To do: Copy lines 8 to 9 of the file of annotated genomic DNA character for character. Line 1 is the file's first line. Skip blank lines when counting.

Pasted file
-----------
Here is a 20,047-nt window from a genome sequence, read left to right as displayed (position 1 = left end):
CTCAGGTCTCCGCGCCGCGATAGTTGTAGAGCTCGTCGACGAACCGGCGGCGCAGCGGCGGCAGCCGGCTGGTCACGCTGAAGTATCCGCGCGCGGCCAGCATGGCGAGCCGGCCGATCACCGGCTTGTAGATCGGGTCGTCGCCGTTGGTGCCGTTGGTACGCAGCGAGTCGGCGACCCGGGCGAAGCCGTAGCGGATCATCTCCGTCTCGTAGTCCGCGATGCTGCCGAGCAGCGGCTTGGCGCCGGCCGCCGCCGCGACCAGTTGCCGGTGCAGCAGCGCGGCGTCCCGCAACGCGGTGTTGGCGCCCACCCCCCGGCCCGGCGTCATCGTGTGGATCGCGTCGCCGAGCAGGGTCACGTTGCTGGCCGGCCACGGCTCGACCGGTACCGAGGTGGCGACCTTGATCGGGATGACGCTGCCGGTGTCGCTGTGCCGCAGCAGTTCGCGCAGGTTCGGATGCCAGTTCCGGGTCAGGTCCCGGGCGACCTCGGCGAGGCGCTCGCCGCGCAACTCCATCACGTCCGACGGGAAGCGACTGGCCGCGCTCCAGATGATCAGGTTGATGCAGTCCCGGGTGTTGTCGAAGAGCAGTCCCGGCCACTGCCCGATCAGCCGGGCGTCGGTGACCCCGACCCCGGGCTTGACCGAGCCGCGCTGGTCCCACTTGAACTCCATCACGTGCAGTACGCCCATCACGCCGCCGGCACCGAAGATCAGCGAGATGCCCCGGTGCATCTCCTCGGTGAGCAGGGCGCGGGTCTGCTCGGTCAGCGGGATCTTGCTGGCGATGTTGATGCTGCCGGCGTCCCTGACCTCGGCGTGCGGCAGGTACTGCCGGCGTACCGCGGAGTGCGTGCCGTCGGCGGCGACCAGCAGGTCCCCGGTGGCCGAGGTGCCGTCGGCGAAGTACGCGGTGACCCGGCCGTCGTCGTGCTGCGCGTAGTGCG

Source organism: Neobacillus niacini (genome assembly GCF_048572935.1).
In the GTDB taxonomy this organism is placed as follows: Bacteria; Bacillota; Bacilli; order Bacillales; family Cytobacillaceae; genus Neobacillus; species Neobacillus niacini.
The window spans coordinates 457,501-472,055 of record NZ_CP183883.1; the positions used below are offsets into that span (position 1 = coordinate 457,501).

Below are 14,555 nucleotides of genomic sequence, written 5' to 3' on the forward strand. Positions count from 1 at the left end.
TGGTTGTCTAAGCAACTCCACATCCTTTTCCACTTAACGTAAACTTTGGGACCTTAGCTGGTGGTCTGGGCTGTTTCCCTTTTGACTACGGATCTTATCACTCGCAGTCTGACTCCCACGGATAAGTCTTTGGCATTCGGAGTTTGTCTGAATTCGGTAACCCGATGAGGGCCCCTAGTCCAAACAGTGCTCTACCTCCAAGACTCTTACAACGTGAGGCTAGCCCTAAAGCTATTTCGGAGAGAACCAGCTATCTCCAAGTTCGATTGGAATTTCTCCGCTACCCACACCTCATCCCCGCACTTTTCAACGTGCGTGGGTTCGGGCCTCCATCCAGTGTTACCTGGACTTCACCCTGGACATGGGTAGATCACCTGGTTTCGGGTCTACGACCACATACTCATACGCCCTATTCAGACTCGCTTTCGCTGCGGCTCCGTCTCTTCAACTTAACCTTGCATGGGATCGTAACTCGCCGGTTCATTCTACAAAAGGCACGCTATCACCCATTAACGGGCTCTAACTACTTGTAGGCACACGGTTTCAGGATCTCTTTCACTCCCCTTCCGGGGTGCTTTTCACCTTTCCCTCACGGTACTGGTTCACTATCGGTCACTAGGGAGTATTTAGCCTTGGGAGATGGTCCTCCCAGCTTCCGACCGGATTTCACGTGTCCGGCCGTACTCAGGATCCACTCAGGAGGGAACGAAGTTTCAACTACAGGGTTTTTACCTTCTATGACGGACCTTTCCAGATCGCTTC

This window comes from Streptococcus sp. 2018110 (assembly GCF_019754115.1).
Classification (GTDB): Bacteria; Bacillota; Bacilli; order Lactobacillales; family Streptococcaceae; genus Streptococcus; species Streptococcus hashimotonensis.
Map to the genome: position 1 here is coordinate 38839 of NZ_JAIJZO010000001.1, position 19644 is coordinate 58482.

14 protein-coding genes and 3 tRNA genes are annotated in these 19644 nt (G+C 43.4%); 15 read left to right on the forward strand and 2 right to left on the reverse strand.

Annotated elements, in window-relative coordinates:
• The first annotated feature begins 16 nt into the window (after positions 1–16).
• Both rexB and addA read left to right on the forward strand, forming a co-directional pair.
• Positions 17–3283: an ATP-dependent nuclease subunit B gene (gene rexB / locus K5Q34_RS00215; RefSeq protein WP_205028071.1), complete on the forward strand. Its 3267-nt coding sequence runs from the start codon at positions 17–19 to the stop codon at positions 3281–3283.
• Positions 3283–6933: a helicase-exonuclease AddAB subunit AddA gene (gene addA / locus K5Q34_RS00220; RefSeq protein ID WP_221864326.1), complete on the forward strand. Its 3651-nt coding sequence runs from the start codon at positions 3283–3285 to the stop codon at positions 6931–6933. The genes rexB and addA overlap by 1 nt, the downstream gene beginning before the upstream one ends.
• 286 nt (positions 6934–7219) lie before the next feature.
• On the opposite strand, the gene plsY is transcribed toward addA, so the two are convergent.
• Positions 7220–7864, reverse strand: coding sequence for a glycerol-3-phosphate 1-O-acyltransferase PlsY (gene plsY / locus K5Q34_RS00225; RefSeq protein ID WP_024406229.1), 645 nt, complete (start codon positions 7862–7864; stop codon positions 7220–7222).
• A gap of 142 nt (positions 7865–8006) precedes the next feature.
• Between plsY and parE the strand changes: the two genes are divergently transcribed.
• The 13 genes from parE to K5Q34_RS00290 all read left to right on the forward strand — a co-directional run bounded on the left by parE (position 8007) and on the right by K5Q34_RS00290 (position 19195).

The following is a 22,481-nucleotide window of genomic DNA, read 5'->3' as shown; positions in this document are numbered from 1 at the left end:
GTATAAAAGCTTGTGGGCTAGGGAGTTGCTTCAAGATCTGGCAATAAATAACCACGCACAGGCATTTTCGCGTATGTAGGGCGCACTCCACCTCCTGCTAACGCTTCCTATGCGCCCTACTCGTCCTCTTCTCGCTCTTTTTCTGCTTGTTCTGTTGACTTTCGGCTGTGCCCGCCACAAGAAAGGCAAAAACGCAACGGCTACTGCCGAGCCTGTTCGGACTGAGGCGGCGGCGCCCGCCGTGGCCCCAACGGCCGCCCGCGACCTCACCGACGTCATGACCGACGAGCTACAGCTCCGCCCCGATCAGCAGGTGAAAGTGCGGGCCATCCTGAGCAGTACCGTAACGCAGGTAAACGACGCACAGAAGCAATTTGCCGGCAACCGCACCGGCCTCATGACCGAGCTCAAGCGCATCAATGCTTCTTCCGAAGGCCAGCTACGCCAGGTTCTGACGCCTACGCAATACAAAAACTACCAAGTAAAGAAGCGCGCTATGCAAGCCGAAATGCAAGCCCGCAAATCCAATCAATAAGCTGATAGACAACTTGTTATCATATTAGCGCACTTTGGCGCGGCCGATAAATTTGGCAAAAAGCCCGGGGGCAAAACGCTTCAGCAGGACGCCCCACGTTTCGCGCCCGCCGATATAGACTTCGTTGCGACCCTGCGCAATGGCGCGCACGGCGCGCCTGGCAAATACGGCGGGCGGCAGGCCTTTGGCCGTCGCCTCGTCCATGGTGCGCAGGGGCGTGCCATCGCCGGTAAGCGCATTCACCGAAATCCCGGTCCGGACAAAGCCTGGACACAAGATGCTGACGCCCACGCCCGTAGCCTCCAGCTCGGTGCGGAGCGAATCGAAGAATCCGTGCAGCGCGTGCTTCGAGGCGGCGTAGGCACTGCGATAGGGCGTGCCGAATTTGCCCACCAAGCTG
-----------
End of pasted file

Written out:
This window comes from Streptococcus sp. 2018110 (assembly GCF_019754115.1).
Classification (GTDB): Bacteria; Bacillota; Bacilli; order Lactobacillales; family Streptococcaceae; genus Streptococcus; species Streptococcus hashimotonensis.